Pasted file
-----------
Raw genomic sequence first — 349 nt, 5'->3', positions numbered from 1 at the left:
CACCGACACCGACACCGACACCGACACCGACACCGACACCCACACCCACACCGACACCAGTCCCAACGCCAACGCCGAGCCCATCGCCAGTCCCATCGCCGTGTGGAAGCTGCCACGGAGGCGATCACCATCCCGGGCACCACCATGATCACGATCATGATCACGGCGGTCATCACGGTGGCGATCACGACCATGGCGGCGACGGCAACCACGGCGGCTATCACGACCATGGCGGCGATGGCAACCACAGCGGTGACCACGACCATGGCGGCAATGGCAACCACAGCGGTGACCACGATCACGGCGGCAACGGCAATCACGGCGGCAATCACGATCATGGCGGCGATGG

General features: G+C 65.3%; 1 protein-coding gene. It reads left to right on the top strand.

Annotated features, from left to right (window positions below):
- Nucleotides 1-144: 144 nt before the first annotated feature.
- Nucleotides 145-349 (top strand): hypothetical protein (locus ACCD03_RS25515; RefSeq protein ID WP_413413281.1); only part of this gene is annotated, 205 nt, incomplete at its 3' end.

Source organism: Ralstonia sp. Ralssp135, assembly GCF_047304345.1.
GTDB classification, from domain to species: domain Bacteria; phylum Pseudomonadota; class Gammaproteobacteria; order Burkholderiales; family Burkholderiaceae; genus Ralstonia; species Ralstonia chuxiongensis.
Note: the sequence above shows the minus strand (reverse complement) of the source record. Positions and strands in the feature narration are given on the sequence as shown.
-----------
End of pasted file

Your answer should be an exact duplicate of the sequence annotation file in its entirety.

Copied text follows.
Raw genomic sequence first — 349 nt, 5'->3', positions numbered from 1 at the left:
CACCGACACCGACACCGACACCGACACCGACACCGACACCCACACCCACACCGACACCAGTCCCAACGCCAACGCCGAGCCCATCGCCAGTCCCATCGCCGTGTGGAAGCTGCCACGGAGGCGATCACCATCCCGGGCACCACCATGATCACGATCATGATCACGGCGGTCATCACGGTGGCGATCACGACCATGGCGGCGACGGCAACCACGGCGGCTATCACGACCATGGCGGCGATGGCAACCACAGCGGTGACCACGACCATGGCGGCAATGGCAACCACAGCGGTGACCACGATCACGGCGGCAACGGCAATCACGGCGGCAATCACGATCATGGCGGCGATGG

General features: G+C 65.3%; 1 protein-coding gene. It reads left to right on the top strand.

Annotated features, from left to right (window positions below):
- Nucleotides 1-144: 144 nt before the first annotated feature.
- Nucleotides 145-349 (top strand): hypothetical protein (locus ACCD03_RS25515; RefSeq protein ID WP_413413281.1); only part of this gene is annotated, 205 nt, incomplete at its 3' end.

Source organism: Ralstonia sp. Ralssp135, assembly GCF_047304345.1.
GTDB classification, from domain to species: domain Bacteria; phylum Pseudomonadota; class Gammaproteobacteria; order Burkholderiales; family Burkholderiaceae; genus Ralstonia; species Ralstonia chuxiongensis.
Note: the sequence above shows the minus strand (reverse complement) of the source record. Positions and strands in the feature narration are given on the sequence as shown.